When we apply this to Old Testament laws, the task is “to differentiate between the principle and the application of the principle.” (Kalas, p. 56) The tool Kalas uses for this is the New Testament. I know many believe the New Testament throws out the Old so we can ignore it. That is NOT the case. The New Testament is saturated with the Old Testament, founded upon it, and frequently quotes it. One reason for this is that Jesus was born into a Jewish home and often spoke to a Jewish audience. Jesus said, “Do not think that I have come to abolish the Law or the Prophets; I have not come to abolish them but to fulfill them.” (Matthew 5:17) I especially like the way Kalas puts the relationship of New and Old Testaments in a phrase he often heard from his mother, “The New is in the Old concealed; the Old is in the New revealed.” (p. 57) I think this again reminds us that the underlying principles of God’s intentions haven’t changed.
So, let’s look at today’s reading from Leviticus…
Leviticus 19:1-19, GW
The Lord told Moses 2 to say to the community of Israel, “Be holy, because I, the Lord your God, am holy. 3 Each of you must respect your mother and your father, and must keep the Sabbath, as I have commanded. I am the Lord your God.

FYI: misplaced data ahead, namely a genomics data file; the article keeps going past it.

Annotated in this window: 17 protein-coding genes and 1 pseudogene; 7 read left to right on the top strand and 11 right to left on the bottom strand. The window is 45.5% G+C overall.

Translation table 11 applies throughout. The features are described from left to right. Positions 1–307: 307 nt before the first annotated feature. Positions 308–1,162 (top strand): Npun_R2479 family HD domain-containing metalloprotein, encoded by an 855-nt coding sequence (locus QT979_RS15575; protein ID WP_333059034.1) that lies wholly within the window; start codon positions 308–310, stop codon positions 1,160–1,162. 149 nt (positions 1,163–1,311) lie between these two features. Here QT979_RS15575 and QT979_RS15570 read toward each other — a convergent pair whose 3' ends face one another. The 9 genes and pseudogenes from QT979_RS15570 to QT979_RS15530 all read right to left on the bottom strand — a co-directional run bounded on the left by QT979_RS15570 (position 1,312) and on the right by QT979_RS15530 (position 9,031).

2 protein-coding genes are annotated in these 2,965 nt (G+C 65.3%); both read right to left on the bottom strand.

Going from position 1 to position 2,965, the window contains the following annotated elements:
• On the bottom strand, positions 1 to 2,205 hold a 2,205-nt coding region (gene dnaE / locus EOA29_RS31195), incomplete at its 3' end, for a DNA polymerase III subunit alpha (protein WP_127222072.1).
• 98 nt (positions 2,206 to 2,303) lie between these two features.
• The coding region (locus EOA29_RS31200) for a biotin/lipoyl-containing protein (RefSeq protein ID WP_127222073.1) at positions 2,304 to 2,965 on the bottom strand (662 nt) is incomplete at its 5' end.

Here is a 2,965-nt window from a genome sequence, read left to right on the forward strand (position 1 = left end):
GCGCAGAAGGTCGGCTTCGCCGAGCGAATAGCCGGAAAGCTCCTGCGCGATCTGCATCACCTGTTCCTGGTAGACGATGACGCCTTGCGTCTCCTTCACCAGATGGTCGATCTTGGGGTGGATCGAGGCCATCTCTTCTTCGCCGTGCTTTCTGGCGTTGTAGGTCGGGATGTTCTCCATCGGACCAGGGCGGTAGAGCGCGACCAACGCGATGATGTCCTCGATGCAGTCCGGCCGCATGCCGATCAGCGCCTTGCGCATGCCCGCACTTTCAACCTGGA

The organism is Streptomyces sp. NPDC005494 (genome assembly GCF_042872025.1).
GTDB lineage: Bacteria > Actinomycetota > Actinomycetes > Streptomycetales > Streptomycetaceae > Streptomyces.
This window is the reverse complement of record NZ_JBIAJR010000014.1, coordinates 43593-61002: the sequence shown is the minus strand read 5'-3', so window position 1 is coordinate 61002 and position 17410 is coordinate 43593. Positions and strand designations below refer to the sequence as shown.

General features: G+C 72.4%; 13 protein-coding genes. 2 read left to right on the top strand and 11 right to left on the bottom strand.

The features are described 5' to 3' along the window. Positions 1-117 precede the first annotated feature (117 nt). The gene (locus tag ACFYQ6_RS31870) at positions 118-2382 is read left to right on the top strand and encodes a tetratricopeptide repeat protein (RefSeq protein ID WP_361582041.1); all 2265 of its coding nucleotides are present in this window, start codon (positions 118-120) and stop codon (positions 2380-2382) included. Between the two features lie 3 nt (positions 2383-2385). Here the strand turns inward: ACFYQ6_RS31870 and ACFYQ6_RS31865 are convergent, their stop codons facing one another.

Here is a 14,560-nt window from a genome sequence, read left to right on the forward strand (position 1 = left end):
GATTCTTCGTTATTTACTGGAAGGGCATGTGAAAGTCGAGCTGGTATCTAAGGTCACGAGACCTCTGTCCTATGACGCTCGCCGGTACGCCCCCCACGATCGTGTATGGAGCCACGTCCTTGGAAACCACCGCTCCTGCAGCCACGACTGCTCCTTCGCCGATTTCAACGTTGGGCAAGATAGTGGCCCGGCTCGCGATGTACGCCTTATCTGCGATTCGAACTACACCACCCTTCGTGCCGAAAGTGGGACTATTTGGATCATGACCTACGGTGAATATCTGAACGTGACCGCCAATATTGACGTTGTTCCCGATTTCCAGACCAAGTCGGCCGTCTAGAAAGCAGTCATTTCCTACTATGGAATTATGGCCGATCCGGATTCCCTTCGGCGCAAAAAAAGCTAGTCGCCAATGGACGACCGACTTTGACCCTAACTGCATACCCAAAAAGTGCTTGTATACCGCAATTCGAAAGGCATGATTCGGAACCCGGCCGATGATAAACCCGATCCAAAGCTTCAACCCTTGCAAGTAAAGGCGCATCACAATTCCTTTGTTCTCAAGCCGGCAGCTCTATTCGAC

We’ve been hearing these commandments already. Holiness is one of those major underlying principles throughout the Old Testament Law. It is an ongoing theme in the New Testament. It has been and continues to be an ongoing call to revival through Christian history and yet today. You recognize two of the Ten Commandments here, to respect our parents and to keep the Sabbath. Why? To do so honors God.
4 “Do not abandon me and worship idols; do not make gods of metal and worship them. I am the Lord your God.
We recognize more from the Ten Commandments and one of the key concerns of God for his people throughout the time of the judges, then of the kings and the prophets. Whether gods of metal like the golden calf made by Aaron in the Exodus or the golden cow set up by King Jeroboam of Israel, worshipping something other than the One, True and Living God is NOT ok. But humanity still turns away from God to worship other things: food, work, addictions, entertainment, money, buildings, organizations. God continually calls us back from the ways of the world around us to worship only God, to put God first, to honor God.
5 “When you kill an animal for a fellowship offering, keep the regulations that I have given you, and I will accept the offering. 6 The meat must be eaten on the day the animal is killed or on the next day. Any meat left on the third day must be burned, 7 because it is ritually unclean, and if anyone eats it, I will not accept the offering. 8 Any who eat it will be guilty of treating as ordinary what is dedicated to me, and they will no longer be considered my people.